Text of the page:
Gordon: Those of you who are working directly on COVID can take a lot of pride in the fact that you’re contributing to that mission. But everyone is contributing to that mission by staying home. I would add a more practical bent to all this, which is that it is important to set goals and priorities for yourself. Finally, there are volunteer opportunities that can be done remotely. There are donations that are being accepted. So, I encourage you, if you feel so moved and have the means to do so, contribute in that way.
Collins: Parents are worried about their kids in terms of how this is affecting them. So, what kind of advice can you give to parents about how to interact with children in this very unusual situation?
Gordon: Kids are, I’m sure, feeling anxious. First, recognize what they’re going through. Talk to them about it, find out what’s concerning them.
Kids always surprise you. They’re not necessarily anxious or worried about the things that you’re anxious or worried about. They might be worried about getting COVID, but they might also just be worried that they’re going to miss their best friend’s birthday next week. So, if you find out what’s bothering them, then you can help them. You can have them Zoom a happy birthday song or connect in some other way.
Reassuring them can help. But, more importantly, it’s just answering their questions as honestly as you can. When you don’t know, admit that you don’t, but say that you’ll be there for them.
Collins: Everybody is facing a certain amount of stress, anxiety, and grief at this time, but it hits some people even harder. What would be the signs that this is getting into a circumstance that might require some additional help?
Gordon: Let’s talk about how we recognize when this might be a thing that we can’t deal with and that is sending us over the edge. I went out grocery shopping last Friday. I managed to find a mask to wear and gloves, but I actually couldn’t take it. I was so anxious. I bought a few things and I had to leave. I felt in me something I’ve really never felt before. My heart started racing, I started breathing fast. I was getting a panic attack. That was something pushing me over the edge in ways that I hadn’t been challenged before.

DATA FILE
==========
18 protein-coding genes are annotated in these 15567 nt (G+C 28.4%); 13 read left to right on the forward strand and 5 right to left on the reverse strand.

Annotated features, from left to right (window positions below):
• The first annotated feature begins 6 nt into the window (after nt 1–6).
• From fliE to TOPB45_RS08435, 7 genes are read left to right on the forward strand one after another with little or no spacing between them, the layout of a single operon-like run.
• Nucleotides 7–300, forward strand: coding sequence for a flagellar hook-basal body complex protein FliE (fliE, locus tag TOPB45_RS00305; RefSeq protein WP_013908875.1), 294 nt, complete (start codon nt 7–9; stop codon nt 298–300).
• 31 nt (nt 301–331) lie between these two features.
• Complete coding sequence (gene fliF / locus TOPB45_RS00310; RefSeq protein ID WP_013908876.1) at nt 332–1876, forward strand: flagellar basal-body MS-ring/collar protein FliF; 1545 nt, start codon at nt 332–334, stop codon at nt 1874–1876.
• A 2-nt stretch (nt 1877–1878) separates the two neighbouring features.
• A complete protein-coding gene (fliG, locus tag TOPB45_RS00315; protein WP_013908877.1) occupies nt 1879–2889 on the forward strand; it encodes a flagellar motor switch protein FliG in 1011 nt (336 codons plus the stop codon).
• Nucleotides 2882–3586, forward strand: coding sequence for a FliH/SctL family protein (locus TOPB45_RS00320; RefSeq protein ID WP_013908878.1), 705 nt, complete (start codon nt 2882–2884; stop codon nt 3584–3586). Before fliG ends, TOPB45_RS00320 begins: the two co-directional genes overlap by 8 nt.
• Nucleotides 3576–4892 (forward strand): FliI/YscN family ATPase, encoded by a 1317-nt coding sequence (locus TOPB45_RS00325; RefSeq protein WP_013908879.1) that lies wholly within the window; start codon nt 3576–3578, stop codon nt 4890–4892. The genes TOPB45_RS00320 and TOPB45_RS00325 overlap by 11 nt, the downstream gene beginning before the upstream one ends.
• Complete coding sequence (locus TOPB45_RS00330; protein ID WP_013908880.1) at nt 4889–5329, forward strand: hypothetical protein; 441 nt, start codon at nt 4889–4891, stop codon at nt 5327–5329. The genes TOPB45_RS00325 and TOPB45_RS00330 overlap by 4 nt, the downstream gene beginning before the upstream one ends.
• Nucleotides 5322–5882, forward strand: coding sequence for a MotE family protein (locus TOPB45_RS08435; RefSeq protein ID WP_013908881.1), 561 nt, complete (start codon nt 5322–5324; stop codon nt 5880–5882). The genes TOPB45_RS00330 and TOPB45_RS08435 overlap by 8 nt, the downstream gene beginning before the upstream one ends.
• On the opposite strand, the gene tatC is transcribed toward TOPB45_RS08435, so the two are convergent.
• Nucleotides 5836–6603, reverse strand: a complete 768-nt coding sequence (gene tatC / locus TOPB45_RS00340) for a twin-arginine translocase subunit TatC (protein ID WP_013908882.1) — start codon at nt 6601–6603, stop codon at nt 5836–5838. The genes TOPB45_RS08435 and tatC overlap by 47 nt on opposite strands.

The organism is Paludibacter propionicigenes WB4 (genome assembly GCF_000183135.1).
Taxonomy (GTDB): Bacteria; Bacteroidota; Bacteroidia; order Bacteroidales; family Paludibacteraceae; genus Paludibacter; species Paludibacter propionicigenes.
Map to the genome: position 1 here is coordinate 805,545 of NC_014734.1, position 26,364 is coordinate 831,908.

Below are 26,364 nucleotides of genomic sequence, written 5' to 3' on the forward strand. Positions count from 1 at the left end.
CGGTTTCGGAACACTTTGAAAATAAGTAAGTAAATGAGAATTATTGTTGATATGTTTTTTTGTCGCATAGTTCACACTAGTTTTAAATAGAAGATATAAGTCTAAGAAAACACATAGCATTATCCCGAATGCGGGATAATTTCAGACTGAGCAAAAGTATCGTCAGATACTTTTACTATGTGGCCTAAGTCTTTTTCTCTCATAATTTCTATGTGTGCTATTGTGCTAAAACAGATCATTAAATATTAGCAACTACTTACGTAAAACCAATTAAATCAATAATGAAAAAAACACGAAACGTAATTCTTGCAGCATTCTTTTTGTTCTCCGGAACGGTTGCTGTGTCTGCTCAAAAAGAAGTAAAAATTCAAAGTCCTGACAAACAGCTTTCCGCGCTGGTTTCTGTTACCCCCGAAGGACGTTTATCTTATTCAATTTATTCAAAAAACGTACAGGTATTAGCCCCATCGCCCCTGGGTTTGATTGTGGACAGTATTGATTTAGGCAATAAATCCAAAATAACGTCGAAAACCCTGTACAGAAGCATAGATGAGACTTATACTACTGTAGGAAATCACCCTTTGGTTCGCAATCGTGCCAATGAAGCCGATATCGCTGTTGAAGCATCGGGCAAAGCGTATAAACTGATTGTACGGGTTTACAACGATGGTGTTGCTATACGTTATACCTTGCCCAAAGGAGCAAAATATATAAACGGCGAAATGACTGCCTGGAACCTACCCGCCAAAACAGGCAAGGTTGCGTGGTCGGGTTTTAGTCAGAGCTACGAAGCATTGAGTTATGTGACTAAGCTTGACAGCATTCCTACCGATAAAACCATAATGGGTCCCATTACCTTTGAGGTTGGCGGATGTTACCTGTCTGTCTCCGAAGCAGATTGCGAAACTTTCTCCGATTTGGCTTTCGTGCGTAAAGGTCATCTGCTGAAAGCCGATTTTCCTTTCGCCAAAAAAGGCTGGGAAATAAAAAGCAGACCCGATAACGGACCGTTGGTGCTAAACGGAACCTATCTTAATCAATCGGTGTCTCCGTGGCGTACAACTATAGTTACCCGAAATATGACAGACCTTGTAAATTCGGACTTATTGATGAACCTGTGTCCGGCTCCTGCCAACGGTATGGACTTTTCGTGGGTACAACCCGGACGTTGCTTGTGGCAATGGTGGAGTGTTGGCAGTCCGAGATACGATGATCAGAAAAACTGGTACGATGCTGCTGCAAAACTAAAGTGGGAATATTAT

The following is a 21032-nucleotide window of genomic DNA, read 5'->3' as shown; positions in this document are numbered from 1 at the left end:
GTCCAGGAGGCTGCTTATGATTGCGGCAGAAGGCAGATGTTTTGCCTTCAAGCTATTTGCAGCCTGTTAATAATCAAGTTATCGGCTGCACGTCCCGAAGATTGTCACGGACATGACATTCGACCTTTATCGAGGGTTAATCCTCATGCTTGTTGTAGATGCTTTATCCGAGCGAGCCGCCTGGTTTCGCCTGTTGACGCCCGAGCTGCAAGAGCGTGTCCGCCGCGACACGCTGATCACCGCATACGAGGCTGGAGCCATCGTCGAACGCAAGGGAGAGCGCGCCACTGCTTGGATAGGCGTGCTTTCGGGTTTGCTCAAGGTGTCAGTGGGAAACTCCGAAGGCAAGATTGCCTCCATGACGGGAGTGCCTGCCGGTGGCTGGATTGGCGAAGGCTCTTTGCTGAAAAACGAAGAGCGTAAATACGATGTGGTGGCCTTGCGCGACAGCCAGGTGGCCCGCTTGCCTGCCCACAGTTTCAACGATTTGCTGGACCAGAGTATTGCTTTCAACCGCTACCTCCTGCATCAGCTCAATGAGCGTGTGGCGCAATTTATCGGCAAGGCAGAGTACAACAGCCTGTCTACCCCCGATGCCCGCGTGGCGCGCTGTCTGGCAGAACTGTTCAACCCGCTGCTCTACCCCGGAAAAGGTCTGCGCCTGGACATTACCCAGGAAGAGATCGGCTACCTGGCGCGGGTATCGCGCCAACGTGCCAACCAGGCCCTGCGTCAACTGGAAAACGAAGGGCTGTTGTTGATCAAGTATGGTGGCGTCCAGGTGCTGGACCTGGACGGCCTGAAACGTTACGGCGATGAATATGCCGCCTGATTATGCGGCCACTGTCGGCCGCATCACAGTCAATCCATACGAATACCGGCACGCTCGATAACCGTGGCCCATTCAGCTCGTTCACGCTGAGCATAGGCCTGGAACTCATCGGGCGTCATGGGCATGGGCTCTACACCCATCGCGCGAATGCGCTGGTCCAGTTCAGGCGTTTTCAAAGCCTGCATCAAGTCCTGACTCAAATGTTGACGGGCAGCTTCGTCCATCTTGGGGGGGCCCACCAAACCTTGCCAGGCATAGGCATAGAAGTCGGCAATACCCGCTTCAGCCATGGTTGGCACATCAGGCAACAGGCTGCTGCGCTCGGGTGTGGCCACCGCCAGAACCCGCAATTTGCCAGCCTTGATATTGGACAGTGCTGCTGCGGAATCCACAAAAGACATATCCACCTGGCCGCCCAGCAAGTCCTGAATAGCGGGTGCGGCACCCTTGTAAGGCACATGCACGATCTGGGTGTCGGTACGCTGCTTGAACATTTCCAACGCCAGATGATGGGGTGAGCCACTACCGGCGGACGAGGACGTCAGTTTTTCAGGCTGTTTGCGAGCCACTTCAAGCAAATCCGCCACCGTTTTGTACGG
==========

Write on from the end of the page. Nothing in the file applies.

If that happens to you, recognize it and seek help. So, what are the signs? We’re all feeling anxious, but if you feel so anxious you can’t get your work done, you actually can’t do the thing that you set out to do, reach out for help either from a friend or from a professional. Other signs would be you’re starting to withdraw from people, having trouble sleeping, change in appetite, change in physical energy levels, or starting to become irritable or angry.
For those with pre-existing mental illnesses, it’s really important that they reach out to their providers and find ways of connecting. Every mental health provider that I know of right now is moving to telehealth sessions. Not everyone is used to teleconferences, not everyone knows how to use them. So, plan in advance with your provider how you’re going to contact with them so that you can get the help you need when you need it. Make sure that you have enough medication in-house and work out with your pharmacy how you can get it delivered rather than having to go pick it up, whether that’s from a mail order pharmacy or getting your local pharmacy to deliver to you.
Finally, there are hot lines. For those experiencing distress with the COVID epidemic, the Substance Abuse and Mental Health Service Administration has the Disaster Distress Helpline. That’s 800-985-5990 or text “TalkWithUs” to 66746. For those who are really struggling, and are thinking of hurting or killing themselves, there’s the National Suicide Prevention Lifeline at 800-273-8255 or you can text “HOME” to the Crisis Text Line at 741741.